Second, in many instances, Rachel interacts with and criticizes a caricature of complementarianism, rather than true, biblical complementarianism. For example, in describing submission to her husband, Dan, she says:
This meant relinquishing control over the Netflix queue, giving him the final say in restaurant choices, asking for permission before I made plans to go out with friends or start a new project, and trying to to remember to do all those annoying little things he always pestered me about.
In another section of her book she takes to calling Dan “master,” in accordance with 1 Peter 3:5-6, which says: “For this is how the holy women who hoped in God used to adorn themselves, by submitting to their own husbands, as Sarah obeyed Abraham, calling him lord.”
This description is not biblical submission. As a husband, I have a general sense (emphasis on sense!!!) of a responsibility to lead Jen and our family. This does not mean that my preferences and decisions are final. I do not have dictatorial power in our house. Jen and I consult with each other on just about everything, from what we’re going to watch to how we’re going to spend our money. Yet I still have a sense that I am called to step up and take the lead on certain things, like doing family devotions, providing for our family, and initiating fun family activities. My call to lead is not a trump card to be used when I’m not getting my way. It’s a call to serve my wife and daughters.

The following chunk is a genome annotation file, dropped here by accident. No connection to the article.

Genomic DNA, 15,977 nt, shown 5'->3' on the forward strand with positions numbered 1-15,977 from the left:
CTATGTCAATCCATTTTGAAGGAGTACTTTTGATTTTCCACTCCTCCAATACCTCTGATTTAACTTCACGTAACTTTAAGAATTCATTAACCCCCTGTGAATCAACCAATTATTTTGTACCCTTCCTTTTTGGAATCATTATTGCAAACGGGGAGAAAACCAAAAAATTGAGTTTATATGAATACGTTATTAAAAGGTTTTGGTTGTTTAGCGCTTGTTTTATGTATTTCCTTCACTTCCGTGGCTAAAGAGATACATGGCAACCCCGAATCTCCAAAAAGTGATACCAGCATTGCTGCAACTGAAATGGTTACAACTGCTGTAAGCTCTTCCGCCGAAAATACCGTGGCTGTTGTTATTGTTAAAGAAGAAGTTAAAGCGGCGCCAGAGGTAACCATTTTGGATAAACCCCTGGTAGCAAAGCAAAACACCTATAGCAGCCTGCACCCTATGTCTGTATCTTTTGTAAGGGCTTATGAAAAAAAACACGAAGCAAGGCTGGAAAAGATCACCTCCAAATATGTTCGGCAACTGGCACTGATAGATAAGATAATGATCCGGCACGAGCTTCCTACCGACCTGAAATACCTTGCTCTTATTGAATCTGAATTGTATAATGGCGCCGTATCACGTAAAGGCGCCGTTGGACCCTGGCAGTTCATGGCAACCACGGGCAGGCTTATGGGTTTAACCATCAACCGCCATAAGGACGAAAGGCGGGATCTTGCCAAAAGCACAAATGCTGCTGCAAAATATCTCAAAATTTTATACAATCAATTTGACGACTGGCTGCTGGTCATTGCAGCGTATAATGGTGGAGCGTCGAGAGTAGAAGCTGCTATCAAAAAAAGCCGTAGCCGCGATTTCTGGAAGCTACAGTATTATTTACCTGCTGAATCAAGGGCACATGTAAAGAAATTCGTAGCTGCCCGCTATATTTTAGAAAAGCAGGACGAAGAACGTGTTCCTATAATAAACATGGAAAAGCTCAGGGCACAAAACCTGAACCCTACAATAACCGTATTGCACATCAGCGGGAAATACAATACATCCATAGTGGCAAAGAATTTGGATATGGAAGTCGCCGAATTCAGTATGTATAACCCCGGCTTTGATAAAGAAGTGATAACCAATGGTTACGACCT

Now, does that mean it’s wrong for Jen to do devotions with our daughters or plan a fun outing for us? No, of course not, and she often does those things. But I want the burden of those to things to fall on me, and I don’t want Jen to feel like she has to pester me to make sure these things happen.
Now, to her credit, Rachel quotes an apparently popular complementarian teacher named Debi Pearl, who writes to women:
You are not on the board of directors with an equal vote…You have no authority to set the agenda… start thinking and acting as though your husband is the head of a company and you are his secretary.
That is absolutely awful, and does not accurately describe the biblical roles of men and women. Jen is my helper, and believe me, I desperately need her help. She is not my secretary. She fills in so many of my shortcomings. She keeps our house from becoming a disaster zone. She keeps a close watch on our budget. She helps me fullfil my call as a pastor in a way that I never could without her. I desperately need Jen as my helper.
Finally, Rachel didn’t do a good job of working through the passages in Scripture which explicitly spell out roles for men and women. Ephesians 5:22-27 is a crucial passage in the discussion of gender roles. It says: